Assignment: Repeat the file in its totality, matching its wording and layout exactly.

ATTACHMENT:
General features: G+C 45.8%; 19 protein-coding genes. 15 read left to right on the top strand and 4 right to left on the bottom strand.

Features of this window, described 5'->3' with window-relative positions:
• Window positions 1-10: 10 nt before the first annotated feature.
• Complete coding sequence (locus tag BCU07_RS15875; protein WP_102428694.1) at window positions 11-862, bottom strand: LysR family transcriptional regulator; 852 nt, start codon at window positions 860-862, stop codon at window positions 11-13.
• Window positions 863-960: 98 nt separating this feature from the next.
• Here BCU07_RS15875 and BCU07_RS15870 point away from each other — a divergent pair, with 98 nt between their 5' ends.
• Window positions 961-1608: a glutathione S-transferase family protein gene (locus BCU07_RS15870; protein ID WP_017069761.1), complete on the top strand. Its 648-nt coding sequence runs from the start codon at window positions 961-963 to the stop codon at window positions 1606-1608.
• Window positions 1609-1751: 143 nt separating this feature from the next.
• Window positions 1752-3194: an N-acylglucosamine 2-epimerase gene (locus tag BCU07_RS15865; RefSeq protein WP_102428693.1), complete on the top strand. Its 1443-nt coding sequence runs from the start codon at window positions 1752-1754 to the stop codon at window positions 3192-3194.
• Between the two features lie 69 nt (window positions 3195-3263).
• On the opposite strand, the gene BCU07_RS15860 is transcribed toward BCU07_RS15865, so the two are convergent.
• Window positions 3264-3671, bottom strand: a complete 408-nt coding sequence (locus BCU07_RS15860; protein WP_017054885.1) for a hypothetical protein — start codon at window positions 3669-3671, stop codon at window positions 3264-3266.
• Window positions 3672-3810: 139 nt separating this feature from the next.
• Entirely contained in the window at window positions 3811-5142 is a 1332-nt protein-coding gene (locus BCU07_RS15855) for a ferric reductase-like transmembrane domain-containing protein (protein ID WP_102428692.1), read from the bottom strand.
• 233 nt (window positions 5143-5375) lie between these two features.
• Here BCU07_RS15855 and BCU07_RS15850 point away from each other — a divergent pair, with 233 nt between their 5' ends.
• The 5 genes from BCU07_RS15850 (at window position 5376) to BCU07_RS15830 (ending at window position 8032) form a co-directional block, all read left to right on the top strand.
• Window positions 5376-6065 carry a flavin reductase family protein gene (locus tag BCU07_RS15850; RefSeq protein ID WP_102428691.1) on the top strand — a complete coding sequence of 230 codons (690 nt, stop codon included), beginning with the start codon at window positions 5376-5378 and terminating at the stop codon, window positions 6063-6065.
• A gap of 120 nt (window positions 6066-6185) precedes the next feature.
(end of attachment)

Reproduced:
General features: G+C 45.8%; 19 protein-coding genes. 15 read left to right on the top strand and 4 right to left on the bottom strand.

Features of this window, described 5'->3' with window-relative positions:
• Window positions 1-10: 10 nt before the first annotated feature.
• Complete coding sequence (locus tag BCU07_RS15875; protein WP_102428694.1) at window positions 11-862, bottom strand: LysR family transcriptional regulator; 852 nt, start codon at window positions 860-862, stop codon at window positions 11-13.
• Window positions 863-960: 98 nt separating this feature from the next.
• Here BCU07_RS15875 and BCU07_RS15870 point away from each other — a divergent pair, with 98 nt between their 5' ends.
• Window positions 961-1608: a glutathione S-transferase family protein gene (locus BCU07_RS15870; protein ID WP_017069761.1), complete on the top strand. Its 648-nt coding sequence runs from the start codon at window positions 961-963 to the stop codon at window positions 1606-1608.
• Window positions 1609-1751: 143 nt separating this feature from the next.
• Window positions 1752-3194: an N-acylglucosamine 2-epimerase gene (locus tag BCU07_RS15865; RefSeq protein WP_102428693.1), complete on the top strand. Its 1443-nt coding sequence runs from the start codon at window positions 1752-1754 to the stop codon at window positions 3192-3194.
• Between the two features lie 69 nt (window positions 3195-3263).
• On the opposite strand, the gene BCU07_RS15860 is transcribed toward BCU07_RS15865, so the two are convergent.
• Window positions 3264-3671, bottom strand: a complete 408-nt coding sequence (locus BCU07_RS15860; protein WP_017054885.1) for a hypothetical protein — start codon at window positions 3669-3671, stop codon at window positions 3264-3266.
• Window positions 3672-3810: 139 nt separating this feature from the next.
• Entirely contained in the window at window positions 3811-5142 is a 1332-nt protein-coding gene (locus BCU07_RS15855) for a ferric reductase-like transmembrane domain-containing protein (protein ID WP_102428692.1), read from the bottom strand.
• 233 nt (window positions 5143-5375) lie between these two features.
• Here BCU07_RS15855 and BCU07_RS15850 point away from each other — a divergent pair, with 233 nt between their 5' ends.
• The 5 genes from BCU07_RS15850 (at window position 5376) to BCU07_RS15830 (ending at window position 8032) form a co-directional block, all read left to right on the top strand.
• Window positions 5376-6065 carry a flavin reductase family protein gene (locus tag BCU07_RS15850; RefSeq protein ID WP_102428691.1) on the top strand — a complete coding sequence of 230 codons (690 nt, stop codon included), beginning with the start codon at window positions 5376-5378 and terminating at the stop codon, window positions 6063-6065.
• A gap of 120 nt (window positions 6066-6185) precedes the next feature.